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"This is not a work of fiction": Examining Robin Hyde's Passport to Hell as Creative Nonfiction

In 1936, journalist Robin Hyde prepared the final copy of a biographical novel that blended fact and fiction in order to capture the experience of the disreputable World War I veteran James Douglas Stark. The careful intertwining of research and creativity in Passport to Hell is redolent of present-day creative nonfiction and therefore renders Hyde a pioneer of the genre. However, creative nonfiction was not academically acknowledged until years after Hyde’s death, so her literary experimentation triggered a critical response from the public. This thesis traces back the origins of creative nonfiction so as to illuminate the uncertainty which continues to permeate the genre. Academic guidelines of creative nonfiction are then used as a platform to analyse Hyde’s employment of fictional techniques in order to illuminate the ingenuity of her creative writing. The criticism Hyde faced when publishing Passport to Hell is outlined alongside her insightful riposte which contributes to our understanding of creative nonfiction today. The creative component of my thesis is comprised of the first three chapters of a novelisation of the life of Ettie Rout, a sexual health campaigner who challenged local and international governments in order to improve the lives of soldiers during World War I. My interaction with creative nonfiction confirmed that even today, many authors struggle to operate within the confines of a single genre due to the continued debate around the level of fiction deemed appropriate in creative nonfiction. However, the fluidity Hyde exercises in Passport to Hell inspired a sense of freedom in my treatment of Rout, and therefore emboldened my commitment to focus more heavily on the intimate portrayal of her character rather than confining my work to the boundaries of genre.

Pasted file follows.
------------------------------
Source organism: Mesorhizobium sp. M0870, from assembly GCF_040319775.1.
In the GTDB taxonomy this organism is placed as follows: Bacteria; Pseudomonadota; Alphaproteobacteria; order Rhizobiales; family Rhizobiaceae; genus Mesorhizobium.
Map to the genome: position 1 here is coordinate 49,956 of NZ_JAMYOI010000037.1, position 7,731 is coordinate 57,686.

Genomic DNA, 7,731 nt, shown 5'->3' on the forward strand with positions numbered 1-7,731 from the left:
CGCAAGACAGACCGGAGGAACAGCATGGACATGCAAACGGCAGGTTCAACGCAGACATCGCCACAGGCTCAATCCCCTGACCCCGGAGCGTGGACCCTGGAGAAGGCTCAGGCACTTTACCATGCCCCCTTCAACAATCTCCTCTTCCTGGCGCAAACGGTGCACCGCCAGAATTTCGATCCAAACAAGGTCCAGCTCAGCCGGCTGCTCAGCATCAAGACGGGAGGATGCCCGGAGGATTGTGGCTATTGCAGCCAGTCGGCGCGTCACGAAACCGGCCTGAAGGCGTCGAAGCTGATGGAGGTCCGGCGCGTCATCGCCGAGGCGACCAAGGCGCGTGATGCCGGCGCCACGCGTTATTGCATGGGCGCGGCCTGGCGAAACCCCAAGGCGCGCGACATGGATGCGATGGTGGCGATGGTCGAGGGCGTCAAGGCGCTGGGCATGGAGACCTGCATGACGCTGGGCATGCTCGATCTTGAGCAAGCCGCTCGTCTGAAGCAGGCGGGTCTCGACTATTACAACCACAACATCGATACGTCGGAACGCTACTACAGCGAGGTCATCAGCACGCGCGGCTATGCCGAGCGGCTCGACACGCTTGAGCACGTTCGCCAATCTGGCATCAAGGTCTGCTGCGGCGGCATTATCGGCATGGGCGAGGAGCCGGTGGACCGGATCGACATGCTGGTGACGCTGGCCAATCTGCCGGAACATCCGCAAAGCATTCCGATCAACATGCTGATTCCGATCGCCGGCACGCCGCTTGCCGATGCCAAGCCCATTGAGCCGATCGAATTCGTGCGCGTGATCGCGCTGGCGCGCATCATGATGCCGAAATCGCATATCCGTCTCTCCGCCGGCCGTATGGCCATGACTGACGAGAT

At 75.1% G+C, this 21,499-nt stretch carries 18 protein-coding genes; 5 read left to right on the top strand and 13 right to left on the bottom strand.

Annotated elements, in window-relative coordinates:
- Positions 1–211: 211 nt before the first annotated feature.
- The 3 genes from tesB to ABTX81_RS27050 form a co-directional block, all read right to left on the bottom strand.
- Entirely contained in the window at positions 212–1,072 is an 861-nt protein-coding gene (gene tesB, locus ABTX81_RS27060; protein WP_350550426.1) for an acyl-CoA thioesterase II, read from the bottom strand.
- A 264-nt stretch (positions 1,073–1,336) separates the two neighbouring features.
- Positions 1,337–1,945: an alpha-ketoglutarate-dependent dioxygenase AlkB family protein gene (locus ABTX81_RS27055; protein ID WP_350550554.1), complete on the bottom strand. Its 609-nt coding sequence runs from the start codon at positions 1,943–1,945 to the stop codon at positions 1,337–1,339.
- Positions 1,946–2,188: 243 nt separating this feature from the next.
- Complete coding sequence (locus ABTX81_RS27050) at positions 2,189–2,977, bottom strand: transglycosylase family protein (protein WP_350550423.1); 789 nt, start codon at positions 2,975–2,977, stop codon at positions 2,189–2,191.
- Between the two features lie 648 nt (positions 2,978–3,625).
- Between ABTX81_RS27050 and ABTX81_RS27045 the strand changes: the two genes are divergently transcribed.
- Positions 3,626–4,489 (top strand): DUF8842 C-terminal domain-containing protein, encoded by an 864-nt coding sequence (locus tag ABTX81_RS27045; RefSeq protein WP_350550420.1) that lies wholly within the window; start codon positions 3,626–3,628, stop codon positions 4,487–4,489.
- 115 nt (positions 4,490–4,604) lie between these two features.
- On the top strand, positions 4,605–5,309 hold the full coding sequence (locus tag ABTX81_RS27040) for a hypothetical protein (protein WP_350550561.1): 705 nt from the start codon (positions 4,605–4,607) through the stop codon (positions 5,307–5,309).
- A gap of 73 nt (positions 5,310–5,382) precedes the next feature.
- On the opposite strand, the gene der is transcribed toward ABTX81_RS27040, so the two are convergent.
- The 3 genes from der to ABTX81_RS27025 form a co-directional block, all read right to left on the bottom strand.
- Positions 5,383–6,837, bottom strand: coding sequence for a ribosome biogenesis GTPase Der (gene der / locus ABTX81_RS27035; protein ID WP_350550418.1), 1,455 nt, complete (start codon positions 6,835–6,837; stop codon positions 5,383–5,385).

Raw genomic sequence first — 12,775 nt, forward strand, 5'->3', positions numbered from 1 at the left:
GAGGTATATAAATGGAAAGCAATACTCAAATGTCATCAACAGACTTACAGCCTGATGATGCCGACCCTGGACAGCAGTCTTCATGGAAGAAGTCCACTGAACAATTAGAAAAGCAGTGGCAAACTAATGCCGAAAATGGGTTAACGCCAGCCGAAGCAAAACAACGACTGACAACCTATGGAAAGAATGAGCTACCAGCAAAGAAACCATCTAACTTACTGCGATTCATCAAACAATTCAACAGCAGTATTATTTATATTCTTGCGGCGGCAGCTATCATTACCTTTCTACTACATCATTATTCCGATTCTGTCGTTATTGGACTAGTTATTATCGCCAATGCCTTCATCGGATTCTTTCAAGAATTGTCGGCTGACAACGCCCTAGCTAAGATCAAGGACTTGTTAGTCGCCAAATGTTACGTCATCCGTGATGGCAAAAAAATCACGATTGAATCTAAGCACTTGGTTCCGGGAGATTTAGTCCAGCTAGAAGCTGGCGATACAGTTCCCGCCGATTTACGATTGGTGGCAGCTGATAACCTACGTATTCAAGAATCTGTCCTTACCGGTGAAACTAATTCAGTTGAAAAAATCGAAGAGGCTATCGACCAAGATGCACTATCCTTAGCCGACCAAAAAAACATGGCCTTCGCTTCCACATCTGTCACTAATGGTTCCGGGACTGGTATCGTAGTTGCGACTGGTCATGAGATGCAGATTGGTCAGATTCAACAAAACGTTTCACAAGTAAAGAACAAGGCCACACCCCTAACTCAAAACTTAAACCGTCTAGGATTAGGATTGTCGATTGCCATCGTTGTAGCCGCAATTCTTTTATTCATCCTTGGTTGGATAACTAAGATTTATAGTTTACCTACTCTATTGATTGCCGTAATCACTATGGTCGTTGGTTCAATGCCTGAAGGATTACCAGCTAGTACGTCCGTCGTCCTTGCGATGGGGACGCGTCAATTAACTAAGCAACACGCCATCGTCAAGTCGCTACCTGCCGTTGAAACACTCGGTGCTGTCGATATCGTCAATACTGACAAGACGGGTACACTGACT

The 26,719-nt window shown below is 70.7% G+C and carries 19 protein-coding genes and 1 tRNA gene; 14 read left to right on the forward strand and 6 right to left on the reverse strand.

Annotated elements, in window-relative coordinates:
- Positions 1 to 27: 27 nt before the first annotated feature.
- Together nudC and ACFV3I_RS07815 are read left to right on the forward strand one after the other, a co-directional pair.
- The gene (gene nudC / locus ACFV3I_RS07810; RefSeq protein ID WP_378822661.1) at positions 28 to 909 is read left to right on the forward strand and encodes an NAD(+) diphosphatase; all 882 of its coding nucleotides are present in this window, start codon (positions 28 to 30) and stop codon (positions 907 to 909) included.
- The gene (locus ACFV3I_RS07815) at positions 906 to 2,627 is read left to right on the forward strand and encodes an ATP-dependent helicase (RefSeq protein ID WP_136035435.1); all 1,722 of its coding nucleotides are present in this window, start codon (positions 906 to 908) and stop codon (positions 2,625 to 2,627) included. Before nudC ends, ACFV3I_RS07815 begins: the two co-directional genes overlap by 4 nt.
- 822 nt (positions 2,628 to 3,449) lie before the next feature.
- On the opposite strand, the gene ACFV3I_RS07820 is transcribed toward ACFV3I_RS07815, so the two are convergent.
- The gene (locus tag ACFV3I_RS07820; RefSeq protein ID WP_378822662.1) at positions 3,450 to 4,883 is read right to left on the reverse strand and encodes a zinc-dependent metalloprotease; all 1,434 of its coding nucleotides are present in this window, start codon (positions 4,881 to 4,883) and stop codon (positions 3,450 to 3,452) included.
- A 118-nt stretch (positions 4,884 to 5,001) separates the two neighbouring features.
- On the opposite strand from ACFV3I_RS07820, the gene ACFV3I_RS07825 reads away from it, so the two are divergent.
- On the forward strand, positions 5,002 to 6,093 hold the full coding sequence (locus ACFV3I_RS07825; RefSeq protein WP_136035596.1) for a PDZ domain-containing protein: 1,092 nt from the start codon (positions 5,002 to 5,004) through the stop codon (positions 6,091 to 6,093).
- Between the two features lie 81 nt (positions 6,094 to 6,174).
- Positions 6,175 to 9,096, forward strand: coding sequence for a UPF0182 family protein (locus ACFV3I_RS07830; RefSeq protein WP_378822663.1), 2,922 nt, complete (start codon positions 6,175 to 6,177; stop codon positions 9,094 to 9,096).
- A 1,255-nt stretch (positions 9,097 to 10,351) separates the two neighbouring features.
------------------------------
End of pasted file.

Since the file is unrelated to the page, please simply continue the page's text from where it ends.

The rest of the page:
Type of thesis
Holder, M. (2017). ‘This is not a work of fiction’: Examining Robin Hyde’s Passport to Hell as Creative Nonfiction (Thesis, Master of Arts (MA)). The University of Waikato, Hamilton, New Zealand. Retrieved from https://hdl.handle.net/10289/11822
The University of Waikato
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